Spain's bishops urge united front against same-sex marriage
Catholic News Service
MADRID — Spain's Catholic bishops urged political parties to unite against same-sex marriage, after it was confirmed as legal by the Constitutional Court.
"Spanish legislation on marriage is gravely unjust — it does not protect the parties' right to be recognized in law as husband and wife, nor the right of children and young people to be brought up as future husbands and wives, and to enjoy a father and mother in a stable family," the bishops' conference said after its Nov. 19-23 plenary in Madrid.
"We call again on politicians to take responsibility. Right reason demands everyone act according to conscience and beyond party discipline in this key area and that no one votes to endorse a law which so badly damages society's basic structures."
The statement follows the Nov. 6 court judgment rejecting legal challenges to the 2005 law. The bishops said the country was "witnessing the destruction of marriage by legal means," adding that all politicians should uphold the common good by changing the law.
More than 22,000 same-sex marriages have been recorded under the law, which was constitutionally challenged after the 2011 election victory of the People's Party under Prime Minister Mariano Rajoy.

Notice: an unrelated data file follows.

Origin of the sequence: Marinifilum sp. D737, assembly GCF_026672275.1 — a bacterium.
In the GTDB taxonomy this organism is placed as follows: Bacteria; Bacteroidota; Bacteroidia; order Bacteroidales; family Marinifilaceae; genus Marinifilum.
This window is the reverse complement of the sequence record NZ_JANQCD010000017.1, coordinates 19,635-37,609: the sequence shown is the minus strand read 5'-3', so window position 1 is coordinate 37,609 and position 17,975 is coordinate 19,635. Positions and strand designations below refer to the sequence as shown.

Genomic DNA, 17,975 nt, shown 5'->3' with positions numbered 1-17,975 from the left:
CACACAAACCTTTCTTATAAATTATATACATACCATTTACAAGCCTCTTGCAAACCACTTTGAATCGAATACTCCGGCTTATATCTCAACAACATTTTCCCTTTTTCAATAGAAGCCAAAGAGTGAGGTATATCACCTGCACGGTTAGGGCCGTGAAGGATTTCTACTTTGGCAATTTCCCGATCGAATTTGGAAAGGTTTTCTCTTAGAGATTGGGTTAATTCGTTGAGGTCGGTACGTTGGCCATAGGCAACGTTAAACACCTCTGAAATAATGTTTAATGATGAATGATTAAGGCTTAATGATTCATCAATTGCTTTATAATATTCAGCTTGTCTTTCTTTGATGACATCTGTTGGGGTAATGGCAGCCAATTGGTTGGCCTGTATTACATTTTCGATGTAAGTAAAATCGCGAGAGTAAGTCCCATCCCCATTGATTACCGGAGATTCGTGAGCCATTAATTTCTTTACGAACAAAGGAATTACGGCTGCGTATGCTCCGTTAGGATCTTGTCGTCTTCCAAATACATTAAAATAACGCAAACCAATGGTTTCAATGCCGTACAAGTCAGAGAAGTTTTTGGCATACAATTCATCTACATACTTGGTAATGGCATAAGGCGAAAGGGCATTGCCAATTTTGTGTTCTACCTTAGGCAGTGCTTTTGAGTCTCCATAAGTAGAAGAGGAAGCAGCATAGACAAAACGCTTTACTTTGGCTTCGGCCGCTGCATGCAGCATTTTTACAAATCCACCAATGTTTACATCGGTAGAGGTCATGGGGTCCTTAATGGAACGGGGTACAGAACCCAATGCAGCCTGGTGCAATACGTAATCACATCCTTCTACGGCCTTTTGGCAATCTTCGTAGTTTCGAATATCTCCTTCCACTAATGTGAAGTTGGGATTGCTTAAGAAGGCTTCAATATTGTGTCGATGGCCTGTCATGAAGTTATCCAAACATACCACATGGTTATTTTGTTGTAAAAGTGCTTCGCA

The bishops' conference spokesman, Madrid Auxiliary Bishop Juan Martinez Camino, said Nov. 22 that the Constitutional Court had "submitted a correct interpretation of the law."
However, he added that the Catholic Church believed the law needed "urgent reform" and was calling on the government to "form a coalition" with Catholics from all parties to abolish same-sex marriage. The church upholds the traditional definition of marriage as between a man and a woman.
Besides Spain, same-sex marriage is allowed in Argentina, Belgium, Canada, Denmark, Iceland, the Netherlands, Norway, Portugal, South Africa and Sweden.
A Socialist-backed law to permit same-sex marriage and adoption, scheduled for parliamentary debate in January, faces bitter opposition from the Catholic Church and other faith groups in neighboring France. More than 17,000 town mayors and officials have declared themselves against the law, which was protested by 200,000 people at a Nov. 17 demonstration in Paris.